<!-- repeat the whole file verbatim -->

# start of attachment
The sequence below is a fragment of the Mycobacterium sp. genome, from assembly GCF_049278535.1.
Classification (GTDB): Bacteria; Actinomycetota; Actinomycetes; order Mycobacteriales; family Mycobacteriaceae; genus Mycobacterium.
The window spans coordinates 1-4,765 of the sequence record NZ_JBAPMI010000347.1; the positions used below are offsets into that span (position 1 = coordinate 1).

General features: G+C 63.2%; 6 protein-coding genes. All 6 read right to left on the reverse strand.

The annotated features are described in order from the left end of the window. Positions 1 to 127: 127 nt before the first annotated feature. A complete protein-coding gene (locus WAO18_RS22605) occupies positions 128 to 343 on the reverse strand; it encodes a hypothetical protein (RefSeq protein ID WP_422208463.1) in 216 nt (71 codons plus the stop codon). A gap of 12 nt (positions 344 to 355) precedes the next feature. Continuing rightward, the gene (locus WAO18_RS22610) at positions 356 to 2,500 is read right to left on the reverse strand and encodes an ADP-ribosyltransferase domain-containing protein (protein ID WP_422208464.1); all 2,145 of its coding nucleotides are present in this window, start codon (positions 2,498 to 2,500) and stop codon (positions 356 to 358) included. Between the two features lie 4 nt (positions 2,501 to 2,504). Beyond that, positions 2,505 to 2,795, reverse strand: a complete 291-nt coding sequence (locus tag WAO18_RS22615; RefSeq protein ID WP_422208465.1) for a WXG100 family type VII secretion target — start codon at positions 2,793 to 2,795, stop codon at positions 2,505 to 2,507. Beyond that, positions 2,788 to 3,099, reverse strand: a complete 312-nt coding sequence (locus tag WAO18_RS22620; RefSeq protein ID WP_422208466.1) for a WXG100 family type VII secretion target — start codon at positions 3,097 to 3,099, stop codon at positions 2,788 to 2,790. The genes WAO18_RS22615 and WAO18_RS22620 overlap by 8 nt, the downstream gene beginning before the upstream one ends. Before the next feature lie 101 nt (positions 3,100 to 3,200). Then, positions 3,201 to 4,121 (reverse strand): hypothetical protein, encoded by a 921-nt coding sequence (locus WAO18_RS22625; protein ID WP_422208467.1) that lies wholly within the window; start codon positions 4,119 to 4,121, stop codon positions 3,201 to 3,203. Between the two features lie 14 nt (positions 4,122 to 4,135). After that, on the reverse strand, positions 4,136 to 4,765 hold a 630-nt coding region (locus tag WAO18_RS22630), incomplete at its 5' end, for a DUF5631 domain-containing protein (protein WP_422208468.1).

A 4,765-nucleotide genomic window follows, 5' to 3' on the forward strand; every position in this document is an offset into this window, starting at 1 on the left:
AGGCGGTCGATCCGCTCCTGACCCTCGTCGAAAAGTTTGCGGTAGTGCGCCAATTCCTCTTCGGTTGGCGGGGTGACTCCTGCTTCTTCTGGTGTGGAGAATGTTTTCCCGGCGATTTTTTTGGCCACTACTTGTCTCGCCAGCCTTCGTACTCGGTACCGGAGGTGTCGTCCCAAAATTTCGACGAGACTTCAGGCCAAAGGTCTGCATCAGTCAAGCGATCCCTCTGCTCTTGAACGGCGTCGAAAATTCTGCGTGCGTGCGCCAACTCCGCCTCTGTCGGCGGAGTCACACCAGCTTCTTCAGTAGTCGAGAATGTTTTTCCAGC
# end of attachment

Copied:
The sequence below is a fragment of the Mycobacterium sp. genome, from assembly GCF_049278535.1.
Classification (GTDB): Bacteria; Actinomycetota; Actinomycetes; order Mycobacteriales; family Mycobacteriaceae; genus Mycobacterium.
The window spans coordinates 1-4,765 of the sequence record NZ_JBAPMI010000347.1; the positions used below are offsets into that span (position 1 = coordinate 1).

General features: G+C 63.2%; 6 protein-coding genes. All 6 read right to left on the reverse strand.

The annotated features are described in order from the left end of the window. Positions 1 to 127: 127 nt before the first annotated feature. A complete protein-coding gene (locus WAO18_RS22605) occupies positions 128 to 343 on the reverse strand; it encodes a hypothetical protein (RefSeq protein ID WP_422208463.1) in 216 nt (71 codons plus the stop codon). A gap of 12 nt (positions 344 to 355) precedes the next feature. Continuing rightward, the gene (locus WAO18_RS22610) at positions 356 to 2,500 is read right to left on the reverse strand and encodes an ADP-ribosyltransferase domain-containing protein (protein ID WP_422208464.1); all 2,145 of its coding nucleotides are present in this window, start codon (positions 2,498 to 2,500) and stop codon (positions 356 to 358) included. Between the two features lie 4 nt (positions 2,501 to 2,504). Beyond that, positions 2,505 to 2,795, reverse strand: a complete 291-nt coding sequence (locus tag WAO18_RS22615; RefSeq protein ID WP_422208465.1) for a WXG100 family type VII secretion target — start codon at positions 2,793 to 2,795, stop codon at positions 2,505 to 2,507. Beyond that, positions 2,788 to 3,099, reverse strand: a complete 312-nt coding sequence (locus tag WAO18_RS22620; RefSeq protein ID WP_422208466.1) for a WXG100 family type VII secretion target — start codon at positions 3,097 to 3,099, stop codon at positions 2,788 to 2,790. The genes WAO18_RS22615 and WAO18_RS22620 overlap by 8 nt, the downstream gene beginning before the upstream one ends. Before the next feature lie 101 nt (positions 3,100 to 3,200). Then, positions 3,201 to 4,121 (reverse strand): hypothetical protein, encoded by a 921-nt coding sequence (locus WAO18_RS22625; protein ID WP_422208467.1) that lies wholly within the window; start codon positions 4,119 to 4,121, stop codon positions 3,201 to 3,203. Between the two features lie 14 nt (positions 4,122 to 4,135). After that, on the reverse strand, positions 4,136 to 4,765 hold a 630-nt coding region (locus tag WAO18_RS22630), incomplete at its 5' end, for a DUF5631 domain-containing protein (protein WP_422208468.1).

A 4,765-nucleotide genomic window follows, 5' to 3' on the forward strand; every position in this document is an offset into this window, starting at 1 on the left:
AGGCGGTCGATCCGCTCCTGACCCTCGTCGAAAAGTTTGCGGTAGTGCGCCAATTCCTCTTCGGTTGGCGGGGTGACTCCTGCTTCTTCTGGTGTGGAGAATGTTTTCCCGGCGATTTTTTTGGCCACTACTTGTCTCGCCAGCCTTCGTACTCGGTACCGGAGGTGTCGTCCCAAAATTTCGACGAGACTTCAGGCCAAAGGTCTGCATCAGTCAAGCGATCCCTCTGCTCTTGAACGGCGTCGAAAATTCTGCGTGCGTGCGCCAACTCCGCCTCTGTCGGCGGAGTCACACCAGCTTCTTCAGTAGTCGAGAATGTTTTTCCAGC